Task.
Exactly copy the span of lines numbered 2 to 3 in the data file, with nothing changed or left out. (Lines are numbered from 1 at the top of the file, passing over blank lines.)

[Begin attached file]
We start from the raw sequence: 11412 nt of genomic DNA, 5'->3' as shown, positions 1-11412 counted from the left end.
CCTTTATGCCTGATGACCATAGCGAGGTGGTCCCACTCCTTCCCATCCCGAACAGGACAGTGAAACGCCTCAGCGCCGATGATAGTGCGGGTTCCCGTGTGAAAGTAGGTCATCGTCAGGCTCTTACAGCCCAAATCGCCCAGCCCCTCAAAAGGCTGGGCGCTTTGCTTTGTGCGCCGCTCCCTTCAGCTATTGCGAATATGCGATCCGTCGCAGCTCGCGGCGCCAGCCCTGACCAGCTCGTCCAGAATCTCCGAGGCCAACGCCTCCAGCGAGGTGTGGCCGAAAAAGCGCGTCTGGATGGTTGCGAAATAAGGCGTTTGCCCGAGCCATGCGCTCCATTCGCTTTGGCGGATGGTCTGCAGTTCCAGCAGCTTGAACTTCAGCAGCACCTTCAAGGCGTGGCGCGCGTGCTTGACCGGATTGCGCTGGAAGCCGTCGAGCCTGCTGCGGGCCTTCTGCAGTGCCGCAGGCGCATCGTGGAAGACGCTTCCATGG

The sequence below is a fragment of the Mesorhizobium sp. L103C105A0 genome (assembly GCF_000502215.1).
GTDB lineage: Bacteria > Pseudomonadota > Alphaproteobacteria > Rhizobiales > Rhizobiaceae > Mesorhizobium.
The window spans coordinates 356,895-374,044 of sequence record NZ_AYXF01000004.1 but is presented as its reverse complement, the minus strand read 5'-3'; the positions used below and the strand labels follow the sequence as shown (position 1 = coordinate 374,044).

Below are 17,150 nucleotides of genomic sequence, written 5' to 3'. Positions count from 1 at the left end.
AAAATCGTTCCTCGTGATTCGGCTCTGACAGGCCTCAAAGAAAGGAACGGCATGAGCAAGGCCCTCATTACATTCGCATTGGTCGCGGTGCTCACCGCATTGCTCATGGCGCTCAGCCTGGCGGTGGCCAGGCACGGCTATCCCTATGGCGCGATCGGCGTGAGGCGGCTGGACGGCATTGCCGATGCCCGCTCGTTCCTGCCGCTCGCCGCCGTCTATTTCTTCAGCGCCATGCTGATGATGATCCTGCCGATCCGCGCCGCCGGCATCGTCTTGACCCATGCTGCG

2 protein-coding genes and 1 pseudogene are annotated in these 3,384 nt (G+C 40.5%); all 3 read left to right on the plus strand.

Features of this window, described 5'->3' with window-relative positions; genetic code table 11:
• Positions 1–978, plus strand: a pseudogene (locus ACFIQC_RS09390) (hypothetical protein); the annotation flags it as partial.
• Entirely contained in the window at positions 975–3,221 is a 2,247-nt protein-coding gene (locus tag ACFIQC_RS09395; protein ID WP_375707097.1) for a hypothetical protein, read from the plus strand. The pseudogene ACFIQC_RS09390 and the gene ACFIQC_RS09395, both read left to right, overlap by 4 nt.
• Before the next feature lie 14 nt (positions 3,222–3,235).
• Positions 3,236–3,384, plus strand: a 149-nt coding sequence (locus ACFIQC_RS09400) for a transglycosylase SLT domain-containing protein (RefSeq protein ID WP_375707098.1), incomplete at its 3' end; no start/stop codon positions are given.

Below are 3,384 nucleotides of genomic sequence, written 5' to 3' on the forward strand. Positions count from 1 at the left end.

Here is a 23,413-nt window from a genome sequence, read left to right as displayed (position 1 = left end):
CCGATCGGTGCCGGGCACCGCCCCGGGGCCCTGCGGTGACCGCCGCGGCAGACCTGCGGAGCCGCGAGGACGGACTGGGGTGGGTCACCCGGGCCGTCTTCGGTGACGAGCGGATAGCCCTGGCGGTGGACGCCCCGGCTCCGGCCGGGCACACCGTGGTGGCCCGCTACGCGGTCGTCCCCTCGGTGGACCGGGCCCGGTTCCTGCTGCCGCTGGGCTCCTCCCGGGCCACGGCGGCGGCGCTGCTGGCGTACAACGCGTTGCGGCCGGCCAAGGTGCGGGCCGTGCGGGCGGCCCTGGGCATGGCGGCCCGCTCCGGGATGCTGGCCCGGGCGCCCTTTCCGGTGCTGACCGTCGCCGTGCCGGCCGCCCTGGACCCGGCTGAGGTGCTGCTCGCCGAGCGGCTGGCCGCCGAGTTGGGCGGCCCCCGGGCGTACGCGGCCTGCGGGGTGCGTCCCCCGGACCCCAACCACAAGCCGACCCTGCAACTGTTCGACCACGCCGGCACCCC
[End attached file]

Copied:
CCTTTATGCCTGATGACCATAGCGAGGTGGTCCCACTCCTTCCCATCCCGAACAGGACAGTGAAACGCCTCAGCGCCGATGATAGTGCGGGTTCCCGTGTGAAAGTAGGTCATCGTCAGGCTCTTACAGCCCAAATCGCCCAGCCCCTCAAAAGGCTGGGCGCTTTGCTTTGTGCGCCGCTCCCTTCAGCTATTGCGAATATGCGATCCGTCGCAGCTCGCGGCGCCAGCCCTGACCAGCTCGTCCAGAATCTCCGAGGCCAACGCCTCCAGCGAGGTGTGGCCGAAAAAGCGCGTCTGGATGGTTGCGAAATAAGGCGTTTGCCCGAGCCATGCGCTCCATTCGCTTTGGCGGATGGTCTGCAGTTCCAGCAGCTTGAACTTCAGCAGCACCTTCAAGGCGTGGCGCGCGTGCTTGACCGGATTGCGCTGGAAGCCGTCGAGCCTGCTGCGGGCCTTCTGCAGTGCCGCAGGCGCATCGTGGAAGACGCTTCCATGG

The sequence below is a fragment of the Mesorhizobium sp. L103C105A0 genome (assembly GCF_000502215.1).